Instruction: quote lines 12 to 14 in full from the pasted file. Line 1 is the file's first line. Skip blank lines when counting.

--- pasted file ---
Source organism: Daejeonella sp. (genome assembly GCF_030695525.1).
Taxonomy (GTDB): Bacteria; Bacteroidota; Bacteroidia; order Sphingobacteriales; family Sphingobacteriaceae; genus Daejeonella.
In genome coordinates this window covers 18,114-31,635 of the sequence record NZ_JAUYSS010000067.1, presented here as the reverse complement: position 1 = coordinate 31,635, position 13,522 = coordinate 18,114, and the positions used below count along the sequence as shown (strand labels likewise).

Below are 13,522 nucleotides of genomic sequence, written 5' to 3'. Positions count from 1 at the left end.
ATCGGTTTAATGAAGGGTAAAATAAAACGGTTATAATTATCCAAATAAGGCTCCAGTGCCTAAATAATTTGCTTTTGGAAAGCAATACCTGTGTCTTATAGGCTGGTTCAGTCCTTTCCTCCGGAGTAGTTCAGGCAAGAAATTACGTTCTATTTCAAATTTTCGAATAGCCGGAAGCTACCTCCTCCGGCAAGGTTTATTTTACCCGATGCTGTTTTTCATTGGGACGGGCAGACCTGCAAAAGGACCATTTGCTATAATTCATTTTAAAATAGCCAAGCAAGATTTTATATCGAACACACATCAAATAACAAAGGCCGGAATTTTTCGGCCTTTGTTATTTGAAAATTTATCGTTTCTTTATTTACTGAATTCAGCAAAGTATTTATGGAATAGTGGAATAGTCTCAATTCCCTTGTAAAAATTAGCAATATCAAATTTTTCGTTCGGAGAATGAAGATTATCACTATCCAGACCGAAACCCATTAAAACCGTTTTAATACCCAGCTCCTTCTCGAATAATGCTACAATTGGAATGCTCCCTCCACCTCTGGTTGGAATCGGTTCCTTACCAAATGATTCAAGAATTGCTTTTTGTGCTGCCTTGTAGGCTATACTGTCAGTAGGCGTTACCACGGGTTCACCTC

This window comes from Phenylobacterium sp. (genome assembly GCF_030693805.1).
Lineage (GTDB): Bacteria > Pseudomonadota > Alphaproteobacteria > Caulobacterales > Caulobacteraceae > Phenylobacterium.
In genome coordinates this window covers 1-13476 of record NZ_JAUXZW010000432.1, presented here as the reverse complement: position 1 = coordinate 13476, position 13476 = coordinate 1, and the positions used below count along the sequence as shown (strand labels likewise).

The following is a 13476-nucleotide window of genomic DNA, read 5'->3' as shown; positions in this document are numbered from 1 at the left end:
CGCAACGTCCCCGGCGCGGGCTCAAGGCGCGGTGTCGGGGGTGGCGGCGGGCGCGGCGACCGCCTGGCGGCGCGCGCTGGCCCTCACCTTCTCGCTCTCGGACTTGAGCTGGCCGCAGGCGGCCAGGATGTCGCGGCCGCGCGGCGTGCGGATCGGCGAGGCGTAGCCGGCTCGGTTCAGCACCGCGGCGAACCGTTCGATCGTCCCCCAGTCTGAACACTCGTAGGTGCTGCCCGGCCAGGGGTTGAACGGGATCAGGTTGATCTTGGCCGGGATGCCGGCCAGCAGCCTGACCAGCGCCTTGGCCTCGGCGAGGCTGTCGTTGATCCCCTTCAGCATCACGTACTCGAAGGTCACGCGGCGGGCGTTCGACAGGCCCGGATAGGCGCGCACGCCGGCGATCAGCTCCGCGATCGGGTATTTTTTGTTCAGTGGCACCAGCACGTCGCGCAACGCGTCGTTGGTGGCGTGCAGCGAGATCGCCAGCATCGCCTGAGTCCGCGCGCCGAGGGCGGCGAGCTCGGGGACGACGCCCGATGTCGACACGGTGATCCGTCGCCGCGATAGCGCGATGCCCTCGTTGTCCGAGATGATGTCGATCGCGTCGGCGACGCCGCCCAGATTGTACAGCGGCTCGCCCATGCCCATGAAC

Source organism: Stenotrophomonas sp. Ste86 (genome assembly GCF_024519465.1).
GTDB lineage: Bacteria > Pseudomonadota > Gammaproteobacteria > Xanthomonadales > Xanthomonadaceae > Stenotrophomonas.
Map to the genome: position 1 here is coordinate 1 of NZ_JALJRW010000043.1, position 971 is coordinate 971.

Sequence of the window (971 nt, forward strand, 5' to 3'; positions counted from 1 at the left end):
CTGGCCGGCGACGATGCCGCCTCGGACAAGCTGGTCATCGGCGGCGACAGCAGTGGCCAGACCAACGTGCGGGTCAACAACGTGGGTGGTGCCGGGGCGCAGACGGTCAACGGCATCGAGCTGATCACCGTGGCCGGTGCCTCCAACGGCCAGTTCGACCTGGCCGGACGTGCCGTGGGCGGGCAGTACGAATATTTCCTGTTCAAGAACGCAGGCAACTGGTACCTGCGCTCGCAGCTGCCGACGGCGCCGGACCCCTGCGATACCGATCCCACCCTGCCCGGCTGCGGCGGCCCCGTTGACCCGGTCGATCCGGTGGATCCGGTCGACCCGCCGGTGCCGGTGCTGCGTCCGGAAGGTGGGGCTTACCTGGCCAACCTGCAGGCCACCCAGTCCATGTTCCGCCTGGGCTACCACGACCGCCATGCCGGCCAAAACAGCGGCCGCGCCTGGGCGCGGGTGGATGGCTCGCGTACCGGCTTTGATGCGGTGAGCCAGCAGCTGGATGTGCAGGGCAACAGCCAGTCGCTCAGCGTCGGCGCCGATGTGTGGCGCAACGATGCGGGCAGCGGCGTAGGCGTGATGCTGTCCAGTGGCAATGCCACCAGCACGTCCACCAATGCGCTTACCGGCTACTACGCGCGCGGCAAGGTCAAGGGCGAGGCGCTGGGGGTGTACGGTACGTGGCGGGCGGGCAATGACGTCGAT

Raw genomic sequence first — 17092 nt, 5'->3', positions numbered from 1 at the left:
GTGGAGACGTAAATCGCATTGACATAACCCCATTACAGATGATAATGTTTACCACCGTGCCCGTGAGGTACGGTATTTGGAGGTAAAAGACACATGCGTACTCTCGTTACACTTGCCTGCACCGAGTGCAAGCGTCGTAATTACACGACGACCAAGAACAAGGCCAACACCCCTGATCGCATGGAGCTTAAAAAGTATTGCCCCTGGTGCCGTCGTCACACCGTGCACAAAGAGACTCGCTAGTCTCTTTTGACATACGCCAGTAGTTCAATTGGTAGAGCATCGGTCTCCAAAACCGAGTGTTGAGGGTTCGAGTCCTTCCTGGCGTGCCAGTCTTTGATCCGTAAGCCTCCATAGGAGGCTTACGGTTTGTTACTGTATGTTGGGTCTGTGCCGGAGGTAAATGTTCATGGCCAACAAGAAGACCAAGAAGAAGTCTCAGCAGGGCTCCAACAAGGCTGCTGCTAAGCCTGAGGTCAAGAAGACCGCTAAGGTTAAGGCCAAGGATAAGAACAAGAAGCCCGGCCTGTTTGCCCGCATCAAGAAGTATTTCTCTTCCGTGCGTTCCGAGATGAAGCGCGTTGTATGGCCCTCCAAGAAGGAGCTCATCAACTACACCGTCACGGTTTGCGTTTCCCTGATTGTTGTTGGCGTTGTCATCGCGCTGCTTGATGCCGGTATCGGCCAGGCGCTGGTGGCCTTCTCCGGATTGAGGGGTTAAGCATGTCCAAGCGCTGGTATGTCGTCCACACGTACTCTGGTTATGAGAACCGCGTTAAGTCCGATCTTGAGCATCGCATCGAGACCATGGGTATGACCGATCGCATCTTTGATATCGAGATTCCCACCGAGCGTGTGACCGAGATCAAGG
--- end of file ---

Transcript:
GTDB lineage: Bacteria > Pseudomonadota > Gammaproteobacteria > Xanthomonadales > Xanthomonadaceae > Stenotrophomonas.
Map to the genome: position 1 here is coordinate 1 of NZ_JALJRW010000043.1, position 971 is coordinate 971.

Sequence of the window (971 nt, forward strand, 5' to 3'; positions counted from 1 at the left end):